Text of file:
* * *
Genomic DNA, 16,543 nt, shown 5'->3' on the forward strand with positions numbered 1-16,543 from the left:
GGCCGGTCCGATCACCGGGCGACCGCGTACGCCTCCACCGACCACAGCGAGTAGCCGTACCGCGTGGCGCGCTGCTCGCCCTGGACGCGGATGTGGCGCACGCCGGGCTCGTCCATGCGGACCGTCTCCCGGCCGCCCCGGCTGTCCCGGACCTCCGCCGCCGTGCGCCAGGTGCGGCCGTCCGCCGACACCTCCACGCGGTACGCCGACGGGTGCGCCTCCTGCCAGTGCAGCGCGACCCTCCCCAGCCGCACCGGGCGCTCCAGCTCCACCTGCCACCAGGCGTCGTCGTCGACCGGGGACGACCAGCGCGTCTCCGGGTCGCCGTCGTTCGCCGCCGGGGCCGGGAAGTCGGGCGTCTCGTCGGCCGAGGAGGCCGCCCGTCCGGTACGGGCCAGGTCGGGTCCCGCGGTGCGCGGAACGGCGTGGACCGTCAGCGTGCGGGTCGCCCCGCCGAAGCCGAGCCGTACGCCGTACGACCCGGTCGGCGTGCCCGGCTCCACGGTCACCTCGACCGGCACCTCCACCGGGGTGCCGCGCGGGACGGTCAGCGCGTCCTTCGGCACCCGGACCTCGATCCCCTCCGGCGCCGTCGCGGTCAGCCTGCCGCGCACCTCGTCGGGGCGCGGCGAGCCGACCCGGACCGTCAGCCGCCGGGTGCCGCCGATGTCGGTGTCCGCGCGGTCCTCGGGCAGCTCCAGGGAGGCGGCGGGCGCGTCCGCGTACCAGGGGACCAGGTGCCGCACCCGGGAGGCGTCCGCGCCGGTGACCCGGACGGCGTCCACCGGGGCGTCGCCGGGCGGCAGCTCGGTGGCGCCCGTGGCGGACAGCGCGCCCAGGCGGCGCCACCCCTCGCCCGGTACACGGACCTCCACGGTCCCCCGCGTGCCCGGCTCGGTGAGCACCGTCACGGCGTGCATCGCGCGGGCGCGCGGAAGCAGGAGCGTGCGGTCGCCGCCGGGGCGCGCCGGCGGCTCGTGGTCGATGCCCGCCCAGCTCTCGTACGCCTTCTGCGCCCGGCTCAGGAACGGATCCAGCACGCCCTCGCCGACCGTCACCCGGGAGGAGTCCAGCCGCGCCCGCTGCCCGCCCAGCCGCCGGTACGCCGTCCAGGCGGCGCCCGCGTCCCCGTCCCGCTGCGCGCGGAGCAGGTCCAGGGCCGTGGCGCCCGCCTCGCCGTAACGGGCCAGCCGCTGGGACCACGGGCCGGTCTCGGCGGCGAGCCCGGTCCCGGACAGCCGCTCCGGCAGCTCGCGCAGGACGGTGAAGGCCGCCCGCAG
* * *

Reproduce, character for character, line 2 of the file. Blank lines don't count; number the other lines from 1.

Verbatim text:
GGCCGGTCCGATCACCGGGCGACCGCGTACGCCTCCACCGACCACAGCGAGTAGCCGTACCGCGTGGCGCGCTGCTCGCCCTGGACGCGGATGTGGCGCACGCCGGGCTCGTCCATGCGGACCGTCTCCCGGCCGCCCCGGCTGTCCCGGACCTCCGCCGCCGTGCGCCAGGTGCGGCCGTCCGCCGACACCTCCACGCGGTACGCCGACGGGTGCGCCTCCTGCCAGTGCAGCGCGACCCTCCCCAGCCGCACCGGGCGCTCCAGCTCCACCTGCCACCAGGCGTCGTCGTCGACCGGGGACGACCAGCGCGTCTCCGGGTCGCCGTCGTTCGCCGCCGGGGCCGGGAAGTCGGGCGTCTCGTCGGCCGAGGAGGCCGCCCGTCCGGTACGGGCCAGGTCGGGTCCCGCGGTGCGCGGAACGGCGTGGACCGTCAGCGTGCGGGTCGCCCCGCCGAAGCCGAGCCGTACGCCGTACGACCCGGTCGGCGTGCCCGGCTCCACGGTCACCTCGACCGGCACCTCCACCGGGGTGCCGCGCGGGACGGTCAGCGCGTCCTTCGGCACCCGGACCTCGATCCCCTCCGGCGCCGTCGCGGTCAGCCTGCCGCGCACCTCGTCGGGGCGCGGCGAGCCGACCCGGACCGTCAGCCGCCGGGTGCCGCCGATGTCGGTGTCCGCGCGGTCCTCGGGCAGCTCCAGGGAGGCGGCGGGCGCGTCCGCGTACCAGGGGACCAGGTGCCGCACCCGGGAGGCGTCCGCGCCGGTGACCCGGACGGCGTCCACCGGGGCGTCGCCGGGCGGCAGCTCGGTGGCGCCCGTGGCGGACAGCGCGCCCAGGCGGCGCCACCCCTCGCCCGGTACACGGACCTCCACGGTCCCCCGCGTGCCCGGCTCGGTGAGCACCGTCACGGCGTGCATCGCGCGGGCGCGCGGAAGCAGGAGCGTGCGGTCGCCGCCGGGGCGCGCCGGCGGCTCGTGGTCGATGCCCGCCCAGCTCTCGTACGCCTTCTGCGCCCGGCTCAGGAACGGATCCAGCACGCCCTCGCCGACCGTCACCCGGGAGGAGTCCAGCCGCGCCCGCTGCCCGCCCAGCCGCCGGTACGCCGTCCAGGCGGCGCCCGCGTCCCCGTCCCGCTGCGCGCGGAGCAGGTCCAGGGCCGTGGCGCCCGCCTCGCCGTAACGGGCCAGCCGCTGGGACCACGGGCCGGTCTCGGCGGCGAGCCCGGTCCCGGACAGCCGCTCCGGCAGCTCGCGCAGGACGGTGAAGGCCGCCCGCAG